In Monaghan, supra, the written document was a quitclaim deed that recited consideration of $1.00 and other good and valuable consideration.Summary of this case from Coal Resources, v. Gulf Western Industries
Decided January 17, 1949.
Fraud and deceit — Inducing aged stepmother to quitclaim life interest in realty — Burden on defendant to establish fairness of transaction, when — Questions for jury presented — Measure of damages — Value of life tenant's interest — Reasonable value of support and care
1. In an action for fraud and deceit in inducing an aged stepmother to sign a quitclaim deed conveying her life interest in real estate, where the evidence discloses that the stepmother was of very weak mind by reason of mental decline, the burden of proof lies upon the defendant to clearly establish the perfect fairness and honesty of the transaction, but the circumstances of the parties and whether the defendant has clearly shown the fairness of the transaction present questions of fact for determination by the jury, and it is prejudicial error for the court to determine such questions as a matter of law.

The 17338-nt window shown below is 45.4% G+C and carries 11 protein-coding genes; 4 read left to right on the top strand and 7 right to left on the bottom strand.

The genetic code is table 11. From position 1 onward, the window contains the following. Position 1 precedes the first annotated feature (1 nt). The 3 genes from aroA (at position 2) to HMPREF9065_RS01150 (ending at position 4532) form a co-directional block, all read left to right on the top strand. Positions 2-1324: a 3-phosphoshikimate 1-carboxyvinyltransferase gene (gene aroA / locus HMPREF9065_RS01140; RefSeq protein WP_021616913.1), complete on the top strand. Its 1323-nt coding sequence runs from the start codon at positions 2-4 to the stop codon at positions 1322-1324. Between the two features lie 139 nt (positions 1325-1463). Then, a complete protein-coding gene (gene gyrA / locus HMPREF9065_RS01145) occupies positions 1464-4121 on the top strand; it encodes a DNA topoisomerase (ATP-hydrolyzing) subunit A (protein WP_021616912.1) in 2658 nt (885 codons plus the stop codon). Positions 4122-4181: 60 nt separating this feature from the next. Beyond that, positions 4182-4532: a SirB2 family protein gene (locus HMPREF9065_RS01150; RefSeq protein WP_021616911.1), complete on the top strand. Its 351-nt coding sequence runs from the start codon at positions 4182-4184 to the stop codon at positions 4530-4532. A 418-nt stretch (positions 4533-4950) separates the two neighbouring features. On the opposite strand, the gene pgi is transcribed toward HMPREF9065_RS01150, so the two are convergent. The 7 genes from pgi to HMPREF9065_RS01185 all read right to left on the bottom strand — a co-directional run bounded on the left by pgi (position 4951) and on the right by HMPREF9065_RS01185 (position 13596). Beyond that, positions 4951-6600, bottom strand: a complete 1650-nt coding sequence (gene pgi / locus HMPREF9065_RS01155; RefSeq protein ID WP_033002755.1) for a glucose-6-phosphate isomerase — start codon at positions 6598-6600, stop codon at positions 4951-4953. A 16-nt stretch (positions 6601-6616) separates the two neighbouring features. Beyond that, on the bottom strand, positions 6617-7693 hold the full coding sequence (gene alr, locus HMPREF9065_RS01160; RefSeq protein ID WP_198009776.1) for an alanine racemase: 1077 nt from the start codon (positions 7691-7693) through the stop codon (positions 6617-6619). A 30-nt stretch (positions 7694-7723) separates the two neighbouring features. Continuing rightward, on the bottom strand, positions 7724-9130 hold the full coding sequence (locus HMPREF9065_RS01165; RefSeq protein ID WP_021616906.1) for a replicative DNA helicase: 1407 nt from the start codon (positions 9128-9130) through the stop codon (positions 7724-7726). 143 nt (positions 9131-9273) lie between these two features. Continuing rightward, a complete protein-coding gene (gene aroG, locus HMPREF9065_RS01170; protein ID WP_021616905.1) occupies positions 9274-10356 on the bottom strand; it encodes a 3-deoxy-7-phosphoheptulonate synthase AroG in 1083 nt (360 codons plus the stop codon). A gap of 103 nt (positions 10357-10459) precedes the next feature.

2. In an action for fraud and deceit in inducing an aged stepmother to sign a quitclaim deed conveying her life interest in real estate, where the evidence discloses that the stepmother was of very weak mind by reason of mental decline, and that the deed was executed without consideration, the measure of damages is the value of the life tenant's interest in the premises for the remainder of her life.